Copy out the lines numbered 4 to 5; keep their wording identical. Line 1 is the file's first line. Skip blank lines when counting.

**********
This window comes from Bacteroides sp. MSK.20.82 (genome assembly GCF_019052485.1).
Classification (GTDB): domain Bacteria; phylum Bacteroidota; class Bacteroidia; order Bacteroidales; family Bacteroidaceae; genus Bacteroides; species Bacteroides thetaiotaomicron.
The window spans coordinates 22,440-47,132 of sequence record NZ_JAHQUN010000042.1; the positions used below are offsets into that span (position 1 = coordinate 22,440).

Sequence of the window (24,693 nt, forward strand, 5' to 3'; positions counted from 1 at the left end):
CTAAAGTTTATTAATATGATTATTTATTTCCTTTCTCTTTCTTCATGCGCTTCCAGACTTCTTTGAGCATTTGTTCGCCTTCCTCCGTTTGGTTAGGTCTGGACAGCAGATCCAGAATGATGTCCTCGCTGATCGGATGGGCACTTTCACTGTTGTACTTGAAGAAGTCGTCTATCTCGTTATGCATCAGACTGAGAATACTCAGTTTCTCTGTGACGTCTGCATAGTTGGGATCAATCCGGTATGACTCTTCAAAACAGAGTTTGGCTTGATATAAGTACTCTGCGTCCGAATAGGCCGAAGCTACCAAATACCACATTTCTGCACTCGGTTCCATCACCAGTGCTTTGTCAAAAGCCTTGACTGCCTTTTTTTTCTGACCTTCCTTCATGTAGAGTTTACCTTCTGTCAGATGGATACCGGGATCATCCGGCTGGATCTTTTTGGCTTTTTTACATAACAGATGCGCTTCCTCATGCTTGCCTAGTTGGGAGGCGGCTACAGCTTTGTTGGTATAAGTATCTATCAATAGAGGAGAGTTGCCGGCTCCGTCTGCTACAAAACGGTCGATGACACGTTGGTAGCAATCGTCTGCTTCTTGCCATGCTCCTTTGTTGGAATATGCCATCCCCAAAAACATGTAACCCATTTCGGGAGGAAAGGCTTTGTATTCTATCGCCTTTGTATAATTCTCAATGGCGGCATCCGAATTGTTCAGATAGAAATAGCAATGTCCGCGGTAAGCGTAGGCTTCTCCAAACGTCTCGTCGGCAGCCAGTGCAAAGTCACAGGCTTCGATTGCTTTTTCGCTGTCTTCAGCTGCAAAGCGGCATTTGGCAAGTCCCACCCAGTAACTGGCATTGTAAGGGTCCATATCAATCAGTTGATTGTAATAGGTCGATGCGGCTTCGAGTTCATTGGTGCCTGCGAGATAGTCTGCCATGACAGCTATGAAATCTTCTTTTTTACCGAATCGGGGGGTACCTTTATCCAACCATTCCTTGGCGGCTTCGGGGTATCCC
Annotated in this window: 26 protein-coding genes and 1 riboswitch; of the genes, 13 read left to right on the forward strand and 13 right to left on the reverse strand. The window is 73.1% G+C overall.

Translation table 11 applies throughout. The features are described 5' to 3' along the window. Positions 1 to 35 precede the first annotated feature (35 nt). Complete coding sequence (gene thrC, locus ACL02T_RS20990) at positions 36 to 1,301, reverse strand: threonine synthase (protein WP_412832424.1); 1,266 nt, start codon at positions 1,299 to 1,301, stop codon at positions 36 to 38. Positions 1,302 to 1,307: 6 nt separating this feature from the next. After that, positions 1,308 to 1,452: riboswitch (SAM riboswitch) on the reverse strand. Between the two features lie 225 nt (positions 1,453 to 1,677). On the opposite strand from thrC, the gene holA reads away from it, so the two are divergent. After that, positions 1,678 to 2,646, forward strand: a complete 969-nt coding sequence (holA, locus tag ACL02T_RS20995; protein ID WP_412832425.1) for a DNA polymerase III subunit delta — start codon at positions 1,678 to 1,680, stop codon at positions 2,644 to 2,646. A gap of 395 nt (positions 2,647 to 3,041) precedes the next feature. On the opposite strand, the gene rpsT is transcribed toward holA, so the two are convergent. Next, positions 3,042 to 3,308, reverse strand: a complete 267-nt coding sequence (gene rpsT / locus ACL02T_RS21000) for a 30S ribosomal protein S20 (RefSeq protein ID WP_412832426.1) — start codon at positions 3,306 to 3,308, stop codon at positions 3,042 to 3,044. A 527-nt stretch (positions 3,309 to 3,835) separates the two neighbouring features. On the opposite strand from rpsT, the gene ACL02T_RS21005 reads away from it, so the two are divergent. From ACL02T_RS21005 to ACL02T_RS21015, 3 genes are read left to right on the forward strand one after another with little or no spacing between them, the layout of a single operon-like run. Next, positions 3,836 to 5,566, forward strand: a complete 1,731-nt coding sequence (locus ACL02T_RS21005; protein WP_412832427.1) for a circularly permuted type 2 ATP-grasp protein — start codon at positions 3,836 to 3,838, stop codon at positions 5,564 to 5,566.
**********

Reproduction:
Sequence of the window (24,693 nt, forward strand, 5' to 3'; positions counted from 1 at the left end):
CTAAAGTTTATTAATATGATTATTTATTTCCTTTCTCTTTCTTCATGCGCTTCCAGACTTCTTTGAGCATTTGTTCGCCTTCCTCCGTTTGGTTAGGTCTGGACAGCAGATCCAGAATGATGTCCTCGCTGATCGGATGGGCACTTTCACTGTTGTACTTGAAGAAGTCGTCTATCTCGTTATGCATCAGACTGAGAATACTCAGTTTCTCTGTGACGTCTGCATAGTTGGGATCAATCCGGTATGACTCTTCAAAACAGAGTTTGGCTTGATATAAGTACTCTGCGTCCGAATAGGCCGAAGCTACCAAATACCACATTTCTGCACTCGGTTCCATCACCAGTGCTTTGTCAAAAGCCTTGACTGCCTTTTTTTTCTGACCTTCCTTCATGTAGAGTTTACCTTCTGTCAGATGGATACCGGGATCATCCGGCTGGATCTTTTTGGCTTTTTTACATAACAGATGCGCTTCCTCATGCTTGCCTAGTTGGGAGGCGGCTACAGCTTTGTTGGTATAAGTATCTATCAATAGAGGAGAGTTGCCGGCTCCGTCTGCTACAAAACGGTCGATGACACGTTGGTAGCAATCGTCTGCTTCTTGCCATGCTCCTTTGTTGGAATATGCCATCCCCAAAAACATGTAACCCATTTCGGGAGGAAAGGCTTTGTATTCTATCGCCTTTGTATAATTCTCAATGGCGGCATCCGAATTGTTCAGATAGAAATAGCAATGTCCGCGGTAAGCGTAGGCTTCTCCAAACGTCTCGTCGGCAGCCAGTGCAAAGTCACAGGCTTCGATTGCTTTTTCGCTGTCTTCAGCTGCAAAGCGGCATTTGGCAAGTCCCACCCAGTAACTGGCATTGTAAGGGTCCATATCAATCAGTTGATTGTAATAGGTCGATGCGGCTTCGAGTTCATTGGTGCCTGCGAGATAGTCTGCCATGACAGCTATGAAATCTTCTTTTTTACCGAATCGGGGGGTACCTTTATCCAACCATTCCTTGGCGGCTTCGGGGTATCCC